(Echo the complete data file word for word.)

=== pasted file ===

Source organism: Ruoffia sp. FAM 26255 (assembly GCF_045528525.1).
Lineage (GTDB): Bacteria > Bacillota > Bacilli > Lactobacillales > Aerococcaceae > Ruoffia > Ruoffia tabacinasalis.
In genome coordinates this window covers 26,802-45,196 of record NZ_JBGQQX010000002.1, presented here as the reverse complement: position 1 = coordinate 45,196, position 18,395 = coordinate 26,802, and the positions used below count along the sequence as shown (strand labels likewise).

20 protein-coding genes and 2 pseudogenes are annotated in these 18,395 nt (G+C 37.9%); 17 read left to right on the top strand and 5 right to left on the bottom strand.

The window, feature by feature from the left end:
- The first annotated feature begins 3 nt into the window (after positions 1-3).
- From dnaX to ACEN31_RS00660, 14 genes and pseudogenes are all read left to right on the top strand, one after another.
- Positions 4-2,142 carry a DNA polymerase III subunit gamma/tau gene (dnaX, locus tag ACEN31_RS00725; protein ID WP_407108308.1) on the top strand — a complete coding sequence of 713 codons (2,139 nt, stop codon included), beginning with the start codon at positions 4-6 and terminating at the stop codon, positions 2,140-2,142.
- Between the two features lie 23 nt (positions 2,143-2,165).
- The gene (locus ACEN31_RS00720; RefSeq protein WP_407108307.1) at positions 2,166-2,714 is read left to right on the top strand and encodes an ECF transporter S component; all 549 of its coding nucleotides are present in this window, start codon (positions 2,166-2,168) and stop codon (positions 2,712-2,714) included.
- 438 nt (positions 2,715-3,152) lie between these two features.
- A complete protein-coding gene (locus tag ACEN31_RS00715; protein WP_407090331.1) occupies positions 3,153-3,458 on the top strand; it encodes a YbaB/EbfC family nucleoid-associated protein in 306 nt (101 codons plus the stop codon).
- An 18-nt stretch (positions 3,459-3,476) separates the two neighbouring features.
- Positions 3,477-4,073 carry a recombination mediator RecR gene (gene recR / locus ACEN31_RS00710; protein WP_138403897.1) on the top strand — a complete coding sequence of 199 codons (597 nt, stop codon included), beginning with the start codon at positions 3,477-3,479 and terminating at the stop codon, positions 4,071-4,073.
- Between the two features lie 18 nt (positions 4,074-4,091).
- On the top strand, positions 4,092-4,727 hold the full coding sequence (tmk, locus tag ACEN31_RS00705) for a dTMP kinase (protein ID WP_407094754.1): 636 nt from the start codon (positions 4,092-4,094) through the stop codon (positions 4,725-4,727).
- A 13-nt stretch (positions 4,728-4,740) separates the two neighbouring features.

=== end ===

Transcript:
Source organism: Ruoffia sp. FAM 26255 (assembly GCF_045528525.1).
Lineage (GTDB): Bacteria > Bacillota > Bacilli > Lactobacillales > Aerococcaceae > Ruoffia > Ruoffia tabacinasalis.
In genome coordinates this window covers 26,802-45,196 of record NZ_JBGQQX010000002.1, presented here as the reverse complement: position 1 = coordinate 45,196, position 18,395 = coordinate 26,802, and the positions used below count along the sequence as shown (strand labels likewise).

20 protein-coding genes and 2 pseudogenes are annotated in these 18,395 nt (G+C 37.9%); 17 read left to right on the top strand and 5 right to left on the bottom strand.

The window, feature by feature from the left end:
- The first annotated feature begins 3 nt into the window (after positions 1-3).
- From dnaX to ACEN31_RS00660, 14 genes and pseudogenes are all read left to right on the top strand, one after another.
- Positions 4-2,142 carry a DNA polymerase III subunit gamma/tau gene (dnaX, locus tag ACEN31_RS00725; protein ID WP_407108308.1) on the top strand — a complete coding sequence of 713 codons (2,139 nt, stop codon included), beginning with the start codon at positions 4-6 and terminating at the stop codon, positions 2,140-2,142.
- Between the two features lie 23 nt (positions 2,143-2,165).
- The gene (locus ACEN31_RS00720; RefSeq protein WP_407108307.1) at positions 2,166-2,714 is read left to right on the top strand and encodes an ECF transporter S component; all 549 of its coding nucleotides are present in this window, start codon (positions 2,166-2,168) and stop codon (positions 2,712-2,714) included.
- 438 nt (positions 2,715-3,152) lie between these two features.
- A complete protein-coding gene (locus tag ACEN31_RS00715; protein WP_407090331.1) occupies positions 3,153-3,458 on the top strand; it encodes a YbaB/EbfC family nucleoid-associated protein in 306 nt (101 codons plus the stop codon).
- An 18-nt stretch (positions 3,459-3,476) separates the two neighbouring features.
- Positions 3,477-4,073 carry a recombination mediator RecR gene (gene recR / locus ACEN31_RS00710; protein WP_138403897.1) on the top strand — a complete coding sequence of 199 codons (597 nt, stop codon included), beginning with the start codon at positions 3,477-3,479 and terminating at the stop codon, positions 4,071-4,073.
- Between the two features lie 18 nt (positions 4,074-4,091).
- On the top strand, positions 4,092-4,727 hold the full coding sequence (tmk, locus tag ACEN31_RS00705) for a dTMP kinase (protein ID WP_407094754.1): 636 nt from the start codon (positions 4,092-4,094) through the stop codon (positions 4,725-4,727).
- A 13-nt stretch (positions 4,728-4,740) separates the two neighbouring features.